Todd v. State, 900 N.E.2d 776, 778 (Ind.Ct.App.2009) (citations omitted). In a criminal action, a defendant's Trial Rule 41(B) motion is essentially a test of the sufficiency of the State's evidence. Id. Our review of the denial of a motion for involuntary dismissal is limited to the evidence presented by the State during its case-in-chief. Nichols v. State, 31 N.E.3d 1038, 1041 (Ind.Ct.App.2015).

[5] The statute in effect at the time Webster was alleged to have committed his offense provided in relevant part that “a person shall not carry a handgun in any vehicle or on or about the person's body, except in the person's dwelling, on the person's property or fixed place of business, without a license issued under this chapter being in the person's possession.” Ind.Code § 35–47–2–l(a). Thus, the essential elements comprising the offense are that: (1) Webster (2) possessed (3) a handgun (4) in a place that was not his dwelling, property, or fixed place of business. See Armstrong v. State, 742 N.E.2d 972, 978 (Ind.Ct.App.2001) (noting essential elements of carrying handgun without a license). Once the State establishes that a defendant carried a handgun on or about his person, away from his dwelling, property, or fixed place of business, the burden shifts to the defendant to demonstrate that he possessed a valid license. Id. at 977 (citing Harris v. State, 716 N.E.2d 406, 411 (Ind.1999)). “Thus, proof of the presence of a license to carry a handgun is an exemption or exception to, and not an element of the crime of carrying a handgun without a license.” Id.

[6] At the close of the State's evidence, Webster moved for involuntary dismissal arguing that the State failed to prove that he possessed the handgun in a place other than his dwelling, property, or fixed place of business. Specifically, he argued that the State presented no evidence to show that 1554 East Naomi Street was not his dwelling, property, or fixed place of business. We agree.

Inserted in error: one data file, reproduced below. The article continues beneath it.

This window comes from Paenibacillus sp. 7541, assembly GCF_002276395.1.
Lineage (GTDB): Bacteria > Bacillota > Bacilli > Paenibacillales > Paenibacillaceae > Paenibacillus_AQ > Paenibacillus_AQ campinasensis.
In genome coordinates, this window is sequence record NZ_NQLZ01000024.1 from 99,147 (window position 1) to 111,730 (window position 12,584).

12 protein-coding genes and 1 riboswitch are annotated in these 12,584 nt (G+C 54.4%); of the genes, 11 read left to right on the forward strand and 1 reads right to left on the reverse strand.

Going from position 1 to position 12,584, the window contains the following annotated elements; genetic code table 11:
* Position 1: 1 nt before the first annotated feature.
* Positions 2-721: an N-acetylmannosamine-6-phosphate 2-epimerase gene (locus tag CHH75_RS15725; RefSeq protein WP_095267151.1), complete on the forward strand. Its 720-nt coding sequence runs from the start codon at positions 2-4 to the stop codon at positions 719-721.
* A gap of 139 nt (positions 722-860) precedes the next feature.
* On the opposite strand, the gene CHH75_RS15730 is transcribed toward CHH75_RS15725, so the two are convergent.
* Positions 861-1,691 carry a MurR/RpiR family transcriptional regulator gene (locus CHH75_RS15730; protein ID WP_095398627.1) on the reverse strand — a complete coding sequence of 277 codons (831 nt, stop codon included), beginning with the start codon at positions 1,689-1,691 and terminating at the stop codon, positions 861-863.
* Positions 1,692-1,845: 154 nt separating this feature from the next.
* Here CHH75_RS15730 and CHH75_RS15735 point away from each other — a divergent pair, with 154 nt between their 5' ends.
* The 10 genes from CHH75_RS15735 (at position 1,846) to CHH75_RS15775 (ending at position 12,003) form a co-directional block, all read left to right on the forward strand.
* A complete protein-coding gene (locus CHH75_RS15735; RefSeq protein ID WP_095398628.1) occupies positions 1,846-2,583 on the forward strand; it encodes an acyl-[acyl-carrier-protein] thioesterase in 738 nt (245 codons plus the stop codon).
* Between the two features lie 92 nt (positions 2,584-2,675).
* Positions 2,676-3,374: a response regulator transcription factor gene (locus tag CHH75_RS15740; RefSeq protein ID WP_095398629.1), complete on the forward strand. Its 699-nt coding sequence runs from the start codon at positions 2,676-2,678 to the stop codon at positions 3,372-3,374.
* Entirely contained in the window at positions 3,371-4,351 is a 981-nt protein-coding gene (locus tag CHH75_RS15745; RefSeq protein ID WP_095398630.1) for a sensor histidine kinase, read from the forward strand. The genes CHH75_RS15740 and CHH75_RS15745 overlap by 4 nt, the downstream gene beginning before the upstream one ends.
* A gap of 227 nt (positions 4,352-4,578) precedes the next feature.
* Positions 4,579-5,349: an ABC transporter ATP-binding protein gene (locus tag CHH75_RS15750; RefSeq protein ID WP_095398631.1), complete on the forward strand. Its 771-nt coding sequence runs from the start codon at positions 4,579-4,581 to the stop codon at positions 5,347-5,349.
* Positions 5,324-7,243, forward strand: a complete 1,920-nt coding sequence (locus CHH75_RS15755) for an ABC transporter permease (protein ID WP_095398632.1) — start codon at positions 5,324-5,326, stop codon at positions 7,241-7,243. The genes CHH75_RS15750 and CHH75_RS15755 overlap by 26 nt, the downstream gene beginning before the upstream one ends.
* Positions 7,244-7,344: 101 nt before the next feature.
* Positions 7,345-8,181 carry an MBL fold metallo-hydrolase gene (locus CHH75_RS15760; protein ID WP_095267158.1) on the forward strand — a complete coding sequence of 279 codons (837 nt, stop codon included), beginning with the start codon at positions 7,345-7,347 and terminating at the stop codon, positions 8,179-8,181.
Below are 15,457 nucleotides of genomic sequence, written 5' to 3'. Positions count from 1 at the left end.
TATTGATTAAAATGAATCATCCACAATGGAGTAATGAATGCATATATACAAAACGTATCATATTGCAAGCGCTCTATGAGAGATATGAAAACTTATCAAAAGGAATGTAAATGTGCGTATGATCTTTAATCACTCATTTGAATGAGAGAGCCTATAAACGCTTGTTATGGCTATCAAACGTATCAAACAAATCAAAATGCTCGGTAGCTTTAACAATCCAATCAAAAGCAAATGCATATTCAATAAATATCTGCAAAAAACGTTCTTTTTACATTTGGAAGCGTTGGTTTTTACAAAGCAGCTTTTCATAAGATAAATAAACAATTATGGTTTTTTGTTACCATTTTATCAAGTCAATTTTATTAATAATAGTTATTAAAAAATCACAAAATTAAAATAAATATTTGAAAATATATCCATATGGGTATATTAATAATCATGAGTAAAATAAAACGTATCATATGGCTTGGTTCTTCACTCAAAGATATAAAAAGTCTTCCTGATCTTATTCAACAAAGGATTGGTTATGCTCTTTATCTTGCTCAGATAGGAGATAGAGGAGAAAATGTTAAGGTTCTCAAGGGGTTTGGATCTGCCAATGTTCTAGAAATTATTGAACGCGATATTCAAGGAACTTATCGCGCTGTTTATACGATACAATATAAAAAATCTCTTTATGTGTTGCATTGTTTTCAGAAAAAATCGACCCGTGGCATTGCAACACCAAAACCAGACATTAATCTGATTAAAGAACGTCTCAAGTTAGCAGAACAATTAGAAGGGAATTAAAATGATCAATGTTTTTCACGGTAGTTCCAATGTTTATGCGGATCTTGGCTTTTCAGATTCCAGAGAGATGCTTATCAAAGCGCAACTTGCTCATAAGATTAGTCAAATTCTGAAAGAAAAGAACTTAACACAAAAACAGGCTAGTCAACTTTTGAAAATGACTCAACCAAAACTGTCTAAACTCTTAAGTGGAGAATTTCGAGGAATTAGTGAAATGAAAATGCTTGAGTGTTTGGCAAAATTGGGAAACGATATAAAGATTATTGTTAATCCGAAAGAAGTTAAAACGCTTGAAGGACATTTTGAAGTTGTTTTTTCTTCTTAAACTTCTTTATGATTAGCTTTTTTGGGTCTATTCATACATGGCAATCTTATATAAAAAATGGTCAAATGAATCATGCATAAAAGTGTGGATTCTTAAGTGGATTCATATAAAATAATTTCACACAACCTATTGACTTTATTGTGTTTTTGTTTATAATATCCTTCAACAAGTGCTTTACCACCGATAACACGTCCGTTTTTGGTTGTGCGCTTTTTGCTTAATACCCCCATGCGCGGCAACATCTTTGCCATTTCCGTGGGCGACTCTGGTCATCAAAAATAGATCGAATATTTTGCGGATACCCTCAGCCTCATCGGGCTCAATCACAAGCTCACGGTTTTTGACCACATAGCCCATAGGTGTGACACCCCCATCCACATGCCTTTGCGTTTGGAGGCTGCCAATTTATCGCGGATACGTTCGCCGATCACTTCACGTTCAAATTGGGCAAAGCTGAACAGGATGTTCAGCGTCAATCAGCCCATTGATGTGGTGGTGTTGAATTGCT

[7] In response to Webster's motion for involuntary dismissal, the State argued that similar to the defendant's possession of a valid license, the location where the defendant is carrying the handgun is an exemption or exception to, rather than an element of, the offense of carrying a handgun without a license. Thus, the State maintained, and the trial court mistakenly agreed, that it was Webster's burden to prove that 1554 East Naomi Street was his dwelling, property, or fixed place of business as opposed to the State having the burden to prove that 1554 East Naomi Street was not his dwelling, property, or fixed place of business.1 This was clear error. As we already stated, the location where the defendant is carrying a handgun is an essential element of the charged offense. Armstrong, 742 N.E.2d at 978; see also Harris, 716 N.E.2d at 411 (Ind.1999); Washington v. State, 517 N.E.2d 77, 78 (Ind.1987); Woods v. State, 768 N.E.2d 1024, 1027 (Ind.Ct.App.2002); Seel v. State, 739 N.E.2d 170, 172 (Ind.Ct.App.2000). The State presented no evidence that Webster possessed the handgun in a place other than his dwelling, property, or fixed place of business.2 Accordingly, the trial court clearly erred in denying Webster's motion for involuntary dismissal, and we reverse his conviction for class A misdemeanor carrying a handgun without a license.

[8] Reversed.

CRONE, Judge.

KIRSCH, J., and MAY, J., concur.